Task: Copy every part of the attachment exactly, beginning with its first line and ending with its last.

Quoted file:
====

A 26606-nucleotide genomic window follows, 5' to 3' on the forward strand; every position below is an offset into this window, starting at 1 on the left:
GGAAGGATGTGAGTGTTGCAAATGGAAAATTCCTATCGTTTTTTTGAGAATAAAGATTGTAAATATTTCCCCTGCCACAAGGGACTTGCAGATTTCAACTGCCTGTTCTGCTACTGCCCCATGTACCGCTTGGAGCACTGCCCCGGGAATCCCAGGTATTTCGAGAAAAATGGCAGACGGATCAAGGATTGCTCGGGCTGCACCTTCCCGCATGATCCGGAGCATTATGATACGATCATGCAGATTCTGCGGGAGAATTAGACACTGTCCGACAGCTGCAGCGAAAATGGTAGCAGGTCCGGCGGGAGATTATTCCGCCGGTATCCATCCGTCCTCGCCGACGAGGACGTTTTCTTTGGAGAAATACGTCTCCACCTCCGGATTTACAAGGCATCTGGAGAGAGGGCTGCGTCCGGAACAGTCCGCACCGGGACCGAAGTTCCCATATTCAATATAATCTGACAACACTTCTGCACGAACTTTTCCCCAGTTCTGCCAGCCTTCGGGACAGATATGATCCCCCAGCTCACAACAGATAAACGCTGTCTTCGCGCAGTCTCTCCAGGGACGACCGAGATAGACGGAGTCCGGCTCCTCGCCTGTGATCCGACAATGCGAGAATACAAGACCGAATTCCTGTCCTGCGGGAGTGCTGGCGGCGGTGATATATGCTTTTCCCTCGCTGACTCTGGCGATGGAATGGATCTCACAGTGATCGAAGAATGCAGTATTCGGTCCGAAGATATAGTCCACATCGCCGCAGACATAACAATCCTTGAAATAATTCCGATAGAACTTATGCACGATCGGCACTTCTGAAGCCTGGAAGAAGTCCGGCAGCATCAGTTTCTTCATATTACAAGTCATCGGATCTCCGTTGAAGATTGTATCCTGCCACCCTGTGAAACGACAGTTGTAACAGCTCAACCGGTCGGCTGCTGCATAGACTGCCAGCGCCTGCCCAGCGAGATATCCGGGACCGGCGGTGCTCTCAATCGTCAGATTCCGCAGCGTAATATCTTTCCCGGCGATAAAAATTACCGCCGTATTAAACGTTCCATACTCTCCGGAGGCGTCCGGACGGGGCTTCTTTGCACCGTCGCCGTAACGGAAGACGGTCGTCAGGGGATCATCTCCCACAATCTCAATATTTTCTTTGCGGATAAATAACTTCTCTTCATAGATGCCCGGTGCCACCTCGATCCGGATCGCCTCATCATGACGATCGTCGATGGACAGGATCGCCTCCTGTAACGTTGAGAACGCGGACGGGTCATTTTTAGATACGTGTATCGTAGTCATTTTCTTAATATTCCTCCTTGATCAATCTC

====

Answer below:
A 26606-nucleotide genomic window follows, 5' to 3' on the forward strand; every position below is an offset into this window, starting at 1 on the left:
GGAAGGATGTGAGTGTTGCAAATGGAAAATTCCTATCGTTTTTTTGAGAATAAAGATTGTAAATATTTCCCCTGCCACAAGGGACTTGCAGATTTCAACTGCCTGTTCTGCTACTGCCCCATGTACCGCTTGGAGCACTGCCCCGGGAATCCCAGGTATTTCGAGAAAAATGGCAGACGGATCAAGGATTGCTCGGGCTGCACCTTCCCGCATGATCCGGAGCATTATGATACGATCATGCAGATTCTGCGGGAGAATTAGACACTGTCCGACAGCTGCAGCGAAAATGGTAGCAGGTCCGGCGGGAGATTATTCCGCCGGTATCCATCCGTCCTCGCCGACGAGGACGTTTTCTTTGGAGAAATACGTCTCCACCTCCGGATTTACAAGGCATCTGGAGAGAGGGCTGCGTCCGGAACAGTCCGCACCGGGACCGAAGTTCCCATATTCAATATAATCTGACAACACTTCTGCACGAACTTTTCCCCAGTTCTGCCAGCCTTCGGGACAGATATGATCCCCCAGCTCACAACAGATAAACGCTGTCTTCGCGCAGTCTCTCCAGGGACGACCGAGATAGACGGAGTCCGGCTCCTCGCCTGTGATCCGACAATGCGAGAATACAAGACCGAATTCCTGTCCTGCGGGAGTGCTGGCGGCGGTGATATATGCTTTTCCCTCGCTGACTCTGGCGATGGAATGGATCTCACAGTGATCGAAGAATGCAGTATTCGGTCCGAAGATATAGTCCACATCGCCGCAGACATAACAATCCTTGAAATAATTCCGATAGAACTTATGCACGATCGGCACTTCTGAAGCCTGGAAGAAGTCCGGCAGCATCAGTTTCTTCATATTACAAGTCATCGGATCTCCGTTGAAGATTGTATCCTGCCACCCTGTGAAACGACAGTTGTAACAGCTCAACCGGTCGGCTGCTGCATAGACTGCCAGCGCCTGCCCAGCGAGATATCCGGGACCGGCGGTGCTCTCAATCGTCAGATTCCGCAGCGTAATATCTTTCCCGGCGATAAAAATTACCGCCGTATTAAACGTTCCATACTCTCCGGAGGCGTCCGGACGGGGCTTCTTTGCACCGTCGCCGTAACGGAAGACGGTCGTCAGGGGATCATCTCCCACAATCTCAATATTTTCTTTGCGGATAAATAACTTCTCTTCATAGATGCCCGGTGCCACCTCGATCCGGATCGCCTCATCATGACGATCGTCGATGGACAGGATCGCCTCCTGTAACGTTGAGAACGCGGACGGGTCATTTTTAGATACGTGTATCGTAGTCATTTTCTTAATATTCCTCCTTGATCAATCTC